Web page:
Super User is a question and answer site for computer enthusiasts and power users. Join them; it only takes a minute:

Sign up
Here's how it works:
  1. Anybody can ask a question
  2. Anybody can answer
  3. The best answers are voted up and rise to the top

So for one of my programming assignments, I used the turnin command as opposed to a class-specific binary that I was supposed to use. I didn't realize this until I found out that my assignment wasn't graded. To make matters worse, the assignment I turned in had been overwritten by my newer assignment.

So right now I have the source files that show timestamps that are clearly before the deadline. However, my instructor pointed out that I could easily manipulate the timestamps using the 'touch' command which is true. How else can I prove that the source files were not tampered with after the deadline? There has to be some way...

share|improve this question
Not after the fact. If you had submitted (for example) MD5 hashes for the file, along with the file, then you could refer to that content. – user3463 Jan 25 '11 at 2:09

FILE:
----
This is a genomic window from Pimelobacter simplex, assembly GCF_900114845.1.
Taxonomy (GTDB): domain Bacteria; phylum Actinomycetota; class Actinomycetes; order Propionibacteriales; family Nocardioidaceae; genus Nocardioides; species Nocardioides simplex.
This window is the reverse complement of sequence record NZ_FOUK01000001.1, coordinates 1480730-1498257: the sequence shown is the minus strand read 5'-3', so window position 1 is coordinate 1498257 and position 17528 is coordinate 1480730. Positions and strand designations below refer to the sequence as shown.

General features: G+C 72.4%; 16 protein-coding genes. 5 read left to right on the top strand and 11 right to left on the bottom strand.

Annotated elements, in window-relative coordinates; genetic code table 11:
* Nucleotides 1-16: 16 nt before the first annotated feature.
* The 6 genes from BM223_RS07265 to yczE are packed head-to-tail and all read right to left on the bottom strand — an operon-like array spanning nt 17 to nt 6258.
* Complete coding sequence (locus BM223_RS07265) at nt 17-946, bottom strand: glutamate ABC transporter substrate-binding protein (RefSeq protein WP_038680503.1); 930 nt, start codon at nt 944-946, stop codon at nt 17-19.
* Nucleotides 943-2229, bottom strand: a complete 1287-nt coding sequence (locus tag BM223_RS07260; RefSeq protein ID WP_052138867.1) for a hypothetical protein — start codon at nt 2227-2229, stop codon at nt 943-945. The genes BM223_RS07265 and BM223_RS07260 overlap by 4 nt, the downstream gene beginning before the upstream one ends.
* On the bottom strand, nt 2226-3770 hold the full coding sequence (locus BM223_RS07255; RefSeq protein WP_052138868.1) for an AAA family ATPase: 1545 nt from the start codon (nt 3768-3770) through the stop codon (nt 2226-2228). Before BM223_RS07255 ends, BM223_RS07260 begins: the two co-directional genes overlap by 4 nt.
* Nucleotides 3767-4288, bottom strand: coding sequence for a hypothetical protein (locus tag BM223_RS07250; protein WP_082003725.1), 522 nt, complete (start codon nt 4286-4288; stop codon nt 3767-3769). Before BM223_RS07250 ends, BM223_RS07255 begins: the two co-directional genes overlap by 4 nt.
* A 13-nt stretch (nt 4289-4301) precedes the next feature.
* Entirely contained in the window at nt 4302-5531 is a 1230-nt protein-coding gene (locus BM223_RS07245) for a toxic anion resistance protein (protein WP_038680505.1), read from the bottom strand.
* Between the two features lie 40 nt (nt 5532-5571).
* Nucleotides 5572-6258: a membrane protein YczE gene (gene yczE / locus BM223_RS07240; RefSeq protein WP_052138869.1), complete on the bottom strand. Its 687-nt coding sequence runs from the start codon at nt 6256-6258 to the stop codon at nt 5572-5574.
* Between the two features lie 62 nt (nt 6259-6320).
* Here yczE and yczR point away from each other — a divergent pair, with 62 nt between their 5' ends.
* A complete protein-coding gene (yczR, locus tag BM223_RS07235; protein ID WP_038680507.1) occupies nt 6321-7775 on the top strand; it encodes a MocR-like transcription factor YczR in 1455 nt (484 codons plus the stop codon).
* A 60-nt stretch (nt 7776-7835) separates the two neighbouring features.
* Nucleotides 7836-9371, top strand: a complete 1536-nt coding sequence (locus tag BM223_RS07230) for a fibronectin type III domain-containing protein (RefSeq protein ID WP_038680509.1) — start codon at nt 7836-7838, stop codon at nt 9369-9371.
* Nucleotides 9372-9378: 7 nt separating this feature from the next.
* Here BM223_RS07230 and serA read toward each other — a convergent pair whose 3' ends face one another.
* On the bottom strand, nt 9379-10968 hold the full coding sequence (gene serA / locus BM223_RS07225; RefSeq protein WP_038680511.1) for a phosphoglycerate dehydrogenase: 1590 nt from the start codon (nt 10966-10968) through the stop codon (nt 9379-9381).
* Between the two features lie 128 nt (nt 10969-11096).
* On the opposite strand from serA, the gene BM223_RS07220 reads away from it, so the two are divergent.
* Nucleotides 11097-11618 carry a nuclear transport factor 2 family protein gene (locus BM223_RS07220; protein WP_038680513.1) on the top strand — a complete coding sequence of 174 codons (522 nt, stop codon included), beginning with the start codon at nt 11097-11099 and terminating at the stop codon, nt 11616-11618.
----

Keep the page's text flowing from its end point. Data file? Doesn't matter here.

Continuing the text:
Where was the file stored? Perhaps they/you keep backups from before the deadline in which your assignment was included. – BloodPhilia Jan 25 '11 at 19:27

Did you email those files to anyone by chance, if you can have a copy of them in Gmail, Yahoo Mail etc. then that is also a proof. As you can't fake the date time of an email having been sent from Gmail ( not unless you are a Google engineer! ).

But also this is a matter of trust, the question is does you lecturer think that you are petty enough to sink to such a level? I highly doubt the word of person over what they could have possibly have done (not unless it is in a serious trial).

Also there is something else to consider is this: If he is accusing you of not having them done before the deadline then he has to prove it, but if he is saying that they were not submitted before the due date that is something different altogether.

share|improve this answer

Did you have your assignment on a system which is operated by a trusted 3rd party, e.g. the school itself? If this is the case they might have backed it up and would be able to restore it to the state of on or before the due date (and thus satisfy your teacher).

share|improve this answer

You must log in to answer this question.

Not the answer you're looking for? Browse other questions tagged .